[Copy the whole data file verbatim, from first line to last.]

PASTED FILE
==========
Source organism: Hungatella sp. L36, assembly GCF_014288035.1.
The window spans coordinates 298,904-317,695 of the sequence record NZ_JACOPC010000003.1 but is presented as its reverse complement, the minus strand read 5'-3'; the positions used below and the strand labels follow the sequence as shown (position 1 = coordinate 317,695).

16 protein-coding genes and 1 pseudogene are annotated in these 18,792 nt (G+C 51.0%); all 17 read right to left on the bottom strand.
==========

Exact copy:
Source organism: Hungatella sp. L36, assembly GCF_014288035.1.
The window spans coordinates 298,904-317,695 of the sequence record NZ_JACOPC010000003.1 but is presented as its reverse complement, the minus strand read 5'-3'; the positions used below and the strand labels follow the sequence as shown (position 1 = coordinate 317,695).

16 protein-coding genes and 1 pseudogene are annotated in these 18,792 nt (G+C 51.0%); all 17 read right to left on the bottom strand.